It’s not often that a before photo actually makes me laugh out loud. But I did so I’ll cop to it right now. Just check out the shower tile in Erin’s main bathroom for yourself. Thankfully the incredible overhaul that she and her husband did means that old tile is nothing but a (somewhat hilarious) memory. Here’s her letter:
Hi John & Sherry, we’ve been working on remodeling our foreclosure mess for just over a year now, and so far we’ve completed three bathroom remodels! I’m still doing a happy dance from how this last one turned out. This room started out as bad as it could get with dirty white tile & brown grout, a rain shower mural in the bathtub, and pink walls with a goopy, drippy texture applied to them.
Every time I used it I thought, “I can’t believe we bought this dump.” Note the rain shower mural in the tub.
We were going for a very modern and natural look – something that was minimal but not cold. The piece de resistance was a shoji style inspired sliding door that I custom built to fit the space (it slides to the right to close off the toilet/shower without blocking too much light). I’m still shocked that it fit and worked well in the space right away. Those moments when what you had in mind actually works out perfectly… yeah, those never happen to me, so score 1 point for the DIYers.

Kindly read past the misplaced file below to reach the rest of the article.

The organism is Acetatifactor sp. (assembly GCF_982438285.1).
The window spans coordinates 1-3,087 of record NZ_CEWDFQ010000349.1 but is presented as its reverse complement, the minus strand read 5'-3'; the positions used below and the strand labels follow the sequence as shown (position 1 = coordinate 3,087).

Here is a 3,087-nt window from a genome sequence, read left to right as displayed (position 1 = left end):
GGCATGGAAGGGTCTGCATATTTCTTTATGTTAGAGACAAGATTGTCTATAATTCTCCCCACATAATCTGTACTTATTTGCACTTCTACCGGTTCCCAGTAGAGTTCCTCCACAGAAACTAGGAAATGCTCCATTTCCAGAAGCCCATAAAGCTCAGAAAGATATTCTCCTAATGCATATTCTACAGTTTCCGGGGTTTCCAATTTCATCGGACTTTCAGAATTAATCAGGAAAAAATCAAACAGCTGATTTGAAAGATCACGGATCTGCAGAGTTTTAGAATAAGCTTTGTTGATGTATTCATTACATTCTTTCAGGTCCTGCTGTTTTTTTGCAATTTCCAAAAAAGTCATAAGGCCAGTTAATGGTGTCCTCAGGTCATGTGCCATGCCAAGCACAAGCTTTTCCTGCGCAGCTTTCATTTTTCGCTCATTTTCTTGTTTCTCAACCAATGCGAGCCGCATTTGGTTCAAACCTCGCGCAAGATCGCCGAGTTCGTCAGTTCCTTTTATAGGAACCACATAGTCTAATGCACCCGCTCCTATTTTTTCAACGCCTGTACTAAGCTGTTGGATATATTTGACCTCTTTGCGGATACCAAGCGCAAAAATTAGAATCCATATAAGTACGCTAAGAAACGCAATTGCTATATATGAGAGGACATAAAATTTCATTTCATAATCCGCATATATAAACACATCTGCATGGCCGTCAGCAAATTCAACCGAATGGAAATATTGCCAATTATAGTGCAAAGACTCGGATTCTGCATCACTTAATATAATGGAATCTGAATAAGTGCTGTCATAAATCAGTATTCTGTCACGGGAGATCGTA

The best part is that doing all of our own labor and using affordable items like the Ikea vanity and mirror (along with clearance 12” x 24” floor tiles for just $1.22 a tile!) made this renovation incredibly affordable. The whole project was less than $2k.
We also added lighting underneath the floating vanity, which not only accentuates the open floor space down there but provides a really cool nightlight to the room.
The lights are plugged into an outlet directly under the vanity, and that outlet is controlled by a switch right at the door so it’s just a flick of the switch to turn them on. I hope you like it! -Erin
I just gotta give Erin another “bravo” for that door she built. I mean, the whole space makes me want to come over for a visit, but I’ve gotta hand over some serious props for making a door that fits on the first try. Erin’s got more photos (including a close up of that before shower!) on her blog, so be sure to check it out. Thanks so much for sharing your awesome bathroom, Erin! What do you guys think? Any favorite parts? Sherry’s obsessed with the mirror that also doubles as a shelf and of course that stripe of penny tile. As for me, you already know I’m crushing on that sliding door.
Psst- The latest round of Clara Conversations are up on Young House Life, including one exchange that’s probably our favorite of all time (it involves talk of a future sibling and what Clara hopes will come with the deal).